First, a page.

Friday, February 10, 2012

Hike No. 3 - Stagecoach Loop

January 28, 2012
6.3 Miles

This hike begins at the confluence of the North and Middle Forks of the American River, about four miles south of Auburn on Highway 49. When you get to the bridge just below the confluence, instead of taking a right turn and following Highway 49 across and up to Cool, continue straight toward Foresthill. In about a quarter of a mile you will see the kiosk and trailhead on the left, just before bridge over the North Fork (right center in the above Google Earth oblique). No doubt there will be several cars parked in the little lot there, regardless of the day of the week, but there is plenty of parking along the road shoulder.

I packed light on this outing - my Canon G12 in a SnapR Bag. In a shirt pocket I carried a 52mm polarizing filter attached to a Lensmate quick change adaptor. With the adaptor the polarizer connects to the lens with a smooth bayonette twist and click when I want to darken the sky, remove the glare from water, or enrich the color of foliage. Or all three. Before clicking the shutter I rotate the filter for the best effect.

There were certainly plenty of cars parked at the trailhead by the time I got there, the first bright and sunny Saturday after a week or so of much-needed rain. I had to make my way between mountain bikers, hikers, dog walkers, and trail runners to read the maps and information display. Although the map did a lame job of guiding one to Clark's Hole, my first objective, it did provide some interesting history of the various bridges in the confluence area. One of the oldest was a covered toll bridge about a half mile up the North Fork on the stagecoach road from Auburn to Foresthill. Today the "new" Foresthill bridge looms about 700 feet above the old stone abutments.

Blackberry leaves along the North Fork
My hike took me in that direction on my quest for "Clark's Hole". The goal was to explore a purported swimming hole in anticipation of summer outings with grandchildren. But I'd left it's trailguide at home in my haste to get going, and I gave up the attempt when the trail shown on the map at the kiosk ended in a patch of blackberry bushes. But the trail was easy after the first climb, the sun on my back felt good, and the air was filled with clean and moist smells from the recent rains.

I backtracked and headed up the Old Stagecoach Road. This trail is very wide, the road likely having been regraded to provide construction access to the west abutment of the new Foresthill Bridge. Good thing, because on the day of my walk it was crowded with other hikers, bikers, and equestrians. Nevertheless I was happy after some steady climbing to find an empty bench overlooking the Confluence.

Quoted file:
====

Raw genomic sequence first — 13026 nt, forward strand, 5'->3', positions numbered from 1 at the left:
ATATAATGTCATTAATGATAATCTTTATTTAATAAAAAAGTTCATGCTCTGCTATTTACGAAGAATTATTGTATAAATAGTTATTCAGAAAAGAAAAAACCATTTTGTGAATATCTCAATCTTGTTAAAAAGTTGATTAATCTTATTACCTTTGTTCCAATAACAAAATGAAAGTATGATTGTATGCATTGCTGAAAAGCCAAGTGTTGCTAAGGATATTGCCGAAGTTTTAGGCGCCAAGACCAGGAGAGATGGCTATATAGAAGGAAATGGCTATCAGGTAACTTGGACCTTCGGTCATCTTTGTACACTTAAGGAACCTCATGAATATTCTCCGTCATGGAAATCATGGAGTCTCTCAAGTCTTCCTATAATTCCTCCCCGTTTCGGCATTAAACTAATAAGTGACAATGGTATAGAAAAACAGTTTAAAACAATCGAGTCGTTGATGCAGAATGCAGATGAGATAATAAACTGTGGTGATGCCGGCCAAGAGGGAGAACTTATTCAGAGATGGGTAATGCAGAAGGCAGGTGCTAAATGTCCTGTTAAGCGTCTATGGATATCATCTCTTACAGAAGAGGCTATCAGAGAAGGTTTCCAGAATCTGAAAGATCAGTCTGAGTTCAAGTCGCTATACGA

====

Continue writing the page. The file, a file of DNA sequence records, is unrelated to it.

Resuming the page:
Along the old Stagecoach Road, the new Foresthill Bridge in the background

Looking down on the confluence area from Stagecoach Trail. The North Fork of the American River flows in from the left and beneath the "old" Foresthill bridge, the Middle Fork from the right, and together flow beneath the Highway 49 bridge in the foreground.

Lunch stop along the Westtern States Trail
After following the steady upward grade of the Stagecoach Trail (see the profile above), the loop route splits off onto the more level Manzanita Trail, which arrives after a mile of viewless travel through chaparral at the ASRA headquarters. I carefully dashed across busy Highway 49 to find Gate 136 leading to a steeply downward plunging fire road that took me to the Western States Trail. This popular trail provides some of the finest views along the river. It is also famed for the Western States 100 Mile Endurance Run held in June, and the Tevis Cup 100 Mile One Day Trail Ride held in August. Today it was busy with casual hikers like me, families with children clearly enjoying the day, and the occasional cyclist and equestrian.

An especially popular stop along the Western States Trail is this little waterfall and cool grotto

This portion of the Western States Trail follows the grade of the Mountain Quarry Railroad. While the railroad is gone, the quarry still extract limestone from a deposit on the side valley of the Middle Fork Canyon a mile or so above the Highway 49 bridge. The deposit was originally exploited via a cave, in which were discovered Pleistocene mammal bones, including those of ground sloths and saber-toothed tigers, as well as human remains. These fossils help us imagine an environment in this area that is much different that today's.

The Mountain Quarry Railroad Bridge, also know as "No Hand's" Bridge was built in 1912 and carried limestone laden railcars into the 1940's

A narrow footpath splits off to the left just before reaching the bridge. This trail climbs a bit then parallels Highway 49 back to the Confluence Area. From there I made my way along the road shoulder back to the car.

The Mountain Quarry Railroad Bridge

Fern and 350 million year-old bedrock. 1/30 sec at f 3.5, ISO 100, with a polarizer to enhance the  color of the fern. Processed in Lightroom 3 and Nik ColorEfex 4.

A great day to try some gold-panning or simply rest in the sun

The trail provides views of gold panners and the sound of rushing water
(Photos taken with a Canon G12 and copyright Tony Mindling)
Puzzling over the whereabouts of Clark's Hole. The mystery continues.

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